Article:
On November 1, 2013, my wife and I visited the Yokohama Museum of Art to see an exhibition entitled “The Life and Art of Yokoyama Taikan: His Mentor, Friends and Inspirations”. Perhaps, Taikan is one of the most well known Japanese master artists of the 20th Century. How could it be? Let’s first look at his biographical features.
To start with, he learnt traditional Japanese painting as part of the first batch of students at the Tokyo School of Fine Arts. Here, Taikan met his lifelong mentor, Okakura Tenshin (1863-1913), who was an early advocator of the Japanese arts. Tenshin seemed to have inspired Taikan to seek ways and means of combining traditional Japanese art with western art forms.
Naturally, Taikan and his art friends incorporated “perspective” methods to their traditional paintings. Also, they tried to eliminate clear-cut lines where possible. All these efforts led to successful exhibitions in New York, Boston, London, Berlin and Paris from 1904 to 1905. Taikan and his friends managed to establish their styles with confidence.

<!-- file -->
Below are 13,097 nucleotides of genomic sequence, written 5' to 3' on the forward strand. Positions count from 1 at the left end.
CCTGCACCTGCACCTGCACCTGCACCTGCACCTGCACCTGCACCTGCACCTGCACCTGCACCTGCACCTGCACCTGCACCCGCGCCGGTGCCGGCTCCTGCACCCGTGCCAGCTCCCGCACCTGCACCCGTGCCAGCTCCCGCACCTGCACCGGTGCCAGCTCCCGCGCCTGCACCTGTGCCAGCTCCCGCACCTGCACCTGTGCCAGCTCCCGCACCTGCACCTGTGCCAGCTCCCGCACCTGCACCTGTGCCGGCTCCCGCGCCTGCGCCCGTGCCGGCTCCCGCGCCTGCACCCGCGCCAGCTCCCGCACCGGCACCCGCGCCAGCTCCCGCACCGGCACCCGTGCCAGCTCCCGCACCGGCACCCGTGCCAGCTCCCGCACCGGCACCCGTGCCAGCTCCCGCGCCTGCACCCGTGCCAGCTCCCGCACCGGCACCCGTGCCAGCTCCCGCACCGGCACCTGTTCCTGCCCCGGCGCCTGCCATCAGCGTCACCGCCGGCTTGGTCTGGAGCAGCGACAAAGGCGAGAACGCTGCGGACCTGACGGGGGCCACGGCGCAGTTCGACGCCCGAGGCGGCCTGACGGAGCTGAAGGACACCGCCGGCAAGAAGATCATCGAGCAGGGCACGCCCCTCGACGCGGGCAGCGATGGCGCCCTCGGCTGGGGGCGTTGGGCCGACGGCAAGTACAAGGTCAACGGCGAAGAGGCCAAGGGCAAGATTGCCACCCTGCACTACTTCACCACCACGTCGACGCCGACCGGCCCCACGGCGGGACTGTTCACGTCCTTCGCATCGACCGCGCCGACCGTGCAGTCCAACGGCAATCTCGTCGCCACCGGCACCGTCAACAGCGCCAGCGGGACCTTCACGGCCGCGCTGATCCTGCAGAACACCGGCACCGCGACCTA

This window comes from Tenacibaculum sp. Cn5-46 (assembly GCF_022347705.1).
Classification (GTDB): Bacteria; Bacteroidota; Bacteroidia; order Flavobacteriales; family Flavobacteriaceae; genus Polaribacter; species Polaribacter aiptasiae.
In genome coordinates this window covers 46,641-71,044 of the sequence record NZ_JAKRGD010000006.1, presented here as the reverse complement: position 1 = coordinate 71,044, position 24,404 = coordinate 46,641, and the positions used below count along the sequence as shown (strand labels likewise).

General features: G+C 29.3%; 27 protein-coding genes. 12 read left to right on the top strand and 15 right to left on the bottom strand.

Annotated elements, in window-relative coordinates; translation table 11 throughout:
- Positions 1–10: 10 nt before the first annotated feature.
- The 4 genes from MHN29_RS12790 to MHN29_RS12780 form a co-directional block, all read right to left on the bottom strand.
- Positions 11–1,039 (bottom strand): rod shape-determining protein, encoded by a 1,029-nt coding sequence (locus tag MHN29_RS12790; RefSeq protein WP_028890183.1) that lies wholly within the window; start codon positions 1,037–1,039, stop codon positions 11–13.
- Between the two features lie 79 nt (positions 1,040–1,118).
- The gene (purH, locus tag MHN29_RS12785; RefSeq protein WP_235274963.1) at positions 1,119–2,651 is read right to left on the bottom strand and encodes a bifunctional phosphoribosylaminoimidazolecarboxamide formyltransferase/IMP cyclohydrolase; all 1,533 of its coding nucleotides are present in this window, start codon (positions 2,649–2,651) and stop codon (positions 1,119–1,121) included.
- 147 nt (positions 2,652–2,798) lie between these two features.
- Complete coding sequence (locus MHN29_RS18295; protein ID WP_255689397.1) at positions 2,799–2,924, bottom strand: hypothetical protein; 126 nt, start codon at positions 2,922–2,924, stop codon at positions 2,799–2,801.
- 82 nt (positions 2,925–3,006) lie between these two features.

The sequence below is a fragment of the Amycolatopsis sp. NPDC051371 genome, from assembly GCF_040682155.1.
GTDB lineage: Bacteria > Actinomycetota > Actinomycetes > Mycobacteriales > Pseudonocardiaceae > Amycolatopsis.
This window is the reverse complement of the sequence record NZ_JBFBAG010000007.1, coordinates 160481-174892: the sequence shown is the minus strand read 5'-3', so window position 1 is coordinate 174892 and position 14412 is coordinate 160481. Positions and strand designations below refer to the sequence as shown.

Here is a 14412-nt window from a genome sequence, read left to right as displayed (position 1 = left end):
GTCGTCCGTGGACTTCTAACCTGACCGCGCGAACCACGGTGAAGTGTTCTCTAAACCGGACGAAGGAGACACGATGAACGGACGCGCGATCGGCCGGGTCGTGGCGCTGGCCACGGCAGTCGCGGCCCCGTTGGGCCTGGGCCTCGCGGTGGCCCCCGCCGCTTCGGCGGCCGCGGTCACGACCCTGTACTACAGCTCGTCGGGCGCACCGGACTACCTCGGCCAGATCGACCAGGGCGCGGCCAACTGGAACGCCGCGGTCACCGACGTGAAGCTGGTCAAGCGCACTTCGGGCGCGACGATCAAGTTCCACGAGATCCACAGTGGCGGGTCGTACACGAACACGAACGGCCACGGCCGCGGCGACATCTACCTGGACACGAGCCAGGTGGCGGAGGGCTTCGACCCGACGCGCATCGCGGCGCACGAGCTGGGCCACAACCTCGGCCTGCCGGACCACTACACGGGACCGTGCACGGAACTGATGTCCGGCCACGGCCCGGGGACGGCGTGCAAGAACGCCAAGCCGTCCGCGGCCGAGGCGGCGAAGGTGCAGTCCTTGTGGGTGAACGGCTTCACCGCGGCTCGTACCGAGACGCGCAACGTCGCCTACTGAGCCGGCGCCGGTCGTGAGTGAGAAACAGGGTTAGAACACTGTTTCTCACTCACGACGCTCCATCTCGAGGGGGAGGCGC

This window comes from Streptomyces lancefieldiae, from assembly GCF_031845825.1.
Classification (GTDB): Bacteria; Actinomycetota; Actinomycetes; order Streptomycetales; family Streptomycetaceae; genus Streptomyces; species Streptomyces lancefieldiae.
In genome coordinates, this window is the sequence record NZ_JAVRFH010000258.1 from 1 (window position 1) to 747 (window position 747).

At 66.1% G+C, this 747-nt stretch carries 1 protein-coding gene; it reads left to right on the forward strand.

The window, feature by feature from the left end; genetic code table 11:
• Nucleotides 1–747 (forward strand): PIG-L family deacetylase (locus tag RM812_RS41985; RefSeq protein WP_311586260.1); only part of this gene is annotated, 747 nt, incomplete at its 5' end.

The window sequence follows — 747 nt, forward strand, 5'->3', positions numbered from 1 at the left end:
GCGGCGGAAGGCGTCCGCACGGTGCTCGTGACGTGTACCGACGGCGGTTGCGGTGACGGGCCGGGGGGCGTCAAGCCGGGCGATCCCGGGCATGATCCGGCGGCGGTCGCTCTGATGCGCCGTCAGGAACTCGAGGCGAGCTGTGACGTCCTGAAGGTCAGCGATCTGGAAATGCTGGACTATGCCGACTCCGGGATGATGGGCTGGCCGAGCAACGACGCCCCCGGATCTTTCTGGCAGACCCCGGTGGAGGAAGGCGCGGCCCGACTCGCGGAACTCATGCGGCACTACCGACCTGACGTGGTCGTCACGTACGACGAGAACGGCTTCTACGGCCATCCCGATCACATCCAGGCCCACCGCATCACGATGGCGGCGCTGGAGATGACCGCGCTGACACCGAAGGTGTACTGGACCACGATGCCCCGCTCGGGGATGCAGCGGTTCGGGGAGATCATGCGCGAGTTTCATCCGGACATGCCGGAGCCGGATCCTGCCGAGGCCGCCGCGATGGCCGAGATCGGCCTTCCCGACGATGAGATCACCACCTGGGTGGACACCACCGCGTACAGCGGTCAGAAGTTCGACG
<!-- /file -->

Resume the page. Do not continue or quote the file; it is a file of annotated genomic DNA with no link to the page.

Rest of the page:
So, under the auspices of his mentor and through competition with friends, Taikan formulated a fusion of traditional Japanese arts and those of the west, thus ushering in his period of fame.
Some final words on his family life which was regrettably full of misfortune: both his first wife and child died early, and his second wife passed away when Taikan was only 47 years old.
Now, let me show you a photo that I took at the Yokohama Museum of Art, depicting photo copies of paintings (by a contemporary artist): Taikan (second from the left), his mentor on the furthest left side, and his four immortal friends.
And some of his works